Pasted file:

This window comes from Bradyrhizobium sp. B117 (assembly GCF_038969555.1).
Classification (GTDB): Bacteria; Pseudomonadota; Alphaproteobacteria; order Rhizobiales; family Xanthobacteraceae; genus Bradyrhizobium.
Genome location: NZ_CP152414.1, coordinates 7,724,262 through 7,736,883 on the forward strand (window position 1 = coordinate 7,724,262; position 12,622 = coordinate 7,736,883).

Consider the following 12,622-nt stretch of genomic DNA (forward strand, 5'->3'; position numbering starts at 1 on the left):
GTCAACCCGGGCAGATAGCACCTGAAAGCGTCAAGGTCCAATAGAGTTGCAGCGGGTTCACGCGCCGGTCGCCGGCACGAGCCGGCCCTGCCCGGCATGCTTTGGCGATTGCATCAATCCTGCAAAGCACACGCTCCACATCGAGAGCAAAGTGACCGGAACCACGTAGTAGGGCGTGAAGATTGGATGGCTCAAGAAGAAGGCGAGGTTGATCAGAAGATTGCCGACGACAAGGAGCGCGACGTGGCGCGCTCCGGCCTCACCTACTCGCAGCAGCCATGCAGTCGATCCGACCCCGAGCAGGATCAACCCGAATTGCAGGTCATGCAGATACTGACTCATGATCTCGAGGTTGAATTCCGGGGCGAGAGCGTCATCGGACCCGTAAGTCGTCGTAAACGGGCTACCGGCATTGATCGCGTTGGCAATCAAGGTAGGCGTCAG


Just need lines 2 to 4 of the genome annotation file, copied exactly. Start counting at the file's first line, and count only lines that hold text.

Classification (GTDB): Bacteria; Pseudomonadota; Alphaproteobacteria; order Rhizobiales; family Xanthobacteraceae; genus Bradyrhizobium.
Genome location: NZ_CP152414.1, coordinates 7,724,262 through 7,736,883 on the forward strand (window position 1 = coordinate 7,724,262; position 12,622 = coordinate 7,736,883).

Consider the following 12,622-nt stretch of genomic DNA (forward strand, 5'->3'; position numbering starts at 1 on the left):